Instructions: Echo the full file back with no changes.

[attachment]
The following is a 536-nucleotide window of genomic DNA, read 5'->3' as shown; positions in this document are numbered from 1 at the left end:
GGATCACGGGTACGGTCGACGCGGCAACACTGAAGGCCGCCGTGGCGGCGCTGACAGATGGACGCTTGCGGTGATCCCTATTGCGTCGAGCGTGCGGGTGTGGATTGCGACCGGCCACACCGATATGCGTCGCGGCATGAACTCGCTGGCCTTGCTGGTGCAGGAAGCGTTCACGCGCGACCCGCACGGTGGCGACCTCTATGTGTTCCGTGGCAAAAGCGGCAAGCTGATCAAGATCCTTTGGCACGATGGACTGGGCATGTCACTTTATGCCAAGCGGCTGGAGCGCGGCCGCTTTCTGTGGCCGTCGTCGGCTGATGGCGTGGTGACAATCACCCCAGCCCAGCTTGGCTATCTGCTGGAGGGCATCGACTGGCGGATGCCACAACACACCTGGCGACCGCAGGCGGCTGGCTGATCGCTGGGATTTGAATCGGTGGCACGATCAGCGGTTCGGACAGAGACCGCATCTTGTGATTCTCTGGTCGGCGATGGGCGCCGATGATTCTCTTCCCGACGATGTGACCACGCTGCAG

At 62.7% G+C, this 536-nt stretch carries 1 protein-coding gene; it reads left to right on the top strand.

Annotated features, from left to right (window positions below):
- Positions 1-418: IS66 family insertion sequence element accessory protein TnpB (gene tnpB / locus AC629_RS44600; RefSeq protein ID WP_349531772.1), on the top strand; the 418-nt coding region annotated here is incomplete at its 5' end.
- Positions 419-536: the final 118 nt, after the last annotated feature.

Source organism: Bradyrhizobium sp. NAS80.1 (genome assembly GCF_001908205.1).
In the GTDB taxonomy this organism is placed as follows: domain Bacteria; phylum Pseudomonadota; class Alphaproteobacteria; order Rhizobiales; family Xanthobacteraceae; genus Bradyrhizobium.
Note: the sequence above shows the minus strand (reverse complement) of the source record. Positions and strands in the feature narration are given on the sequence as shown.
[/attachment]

The following is a 536-nucleotide window of genomic DNA, read 5'->3' as shown; positions in this document are numbered from 1 at the left end:
GGATCACGGGTACGGTCGACGCGGCAACACTGAAGGCCGCCGTGGCGGCGCTGACAGATGGACGCTTGCGGTGATCCCTATTGCGTCGAGCGTGCGGGTGTGGATTGCGACCGGCCACACCGATATGCGTCGCGGCATGAACTCGCTGGCCTTGCTGGTGCAGGAAGCGTTCACGCGCGACCCGCACGGTGGCGACCTCTATGTGTTCCGTGGCAAAAGCGGCAAGCTGATCAAGATCCTTTGGCACGATGGACTGGGCATGTCACTTTATGCCAAGCGGCTGGAGCGCGGCCGCTTTCTGTGGCCGTCGTCGGCTGATGGCGTGGTGACAATCACCCCAGCCCAGCTTGGCTATCTGCTGGAGGGCATCGACTGGCGGATGCCACAACACACCTGGCGACCGCAGGCGGCTGGCTGATCGCTGGGATTTGAATCGGTGGCACGATCAGCGGTTCGGACAGAGACCGCATCTTGTGATTCTCTGGTCGGCGATGGGCGCCGATGATTCTCTTCCCGACGATGTGACCACGCTGCAG

At 62.7% G+C, this 536-nt stretch carries 1 protein-coding gene; it reads left to right on the top strand.

Annotated features, from left to right (window positions below):
- Positions 1-418: IS66 family insertion sequence element accessory protein TnpB (gene tnpB / locus AC629_RS44600; RefSeq protein ID WP_349531772.1), on the top strand; the 418-nt coding region annotated here is incomplete at its 5' end.
- Positions 419-536: the final 118 nt, after the last annotated feature.

Source organism: Bradyrhizobium sp. NAS80.1 (genome assembly GCF_001908205.1).
In the GTDB taxonomy this organism is placed as follows: domain Bacteria; phylum Pseudomonadota; class Alphaproteobacteria; order Rhizobiales; family Xanthobacteraceae; genus Bradyrhizobium.
Note: the sequence above shows the minus strand (reverse complement) of the source record. Positions and strands in the feature narration are given on the sequence as shown.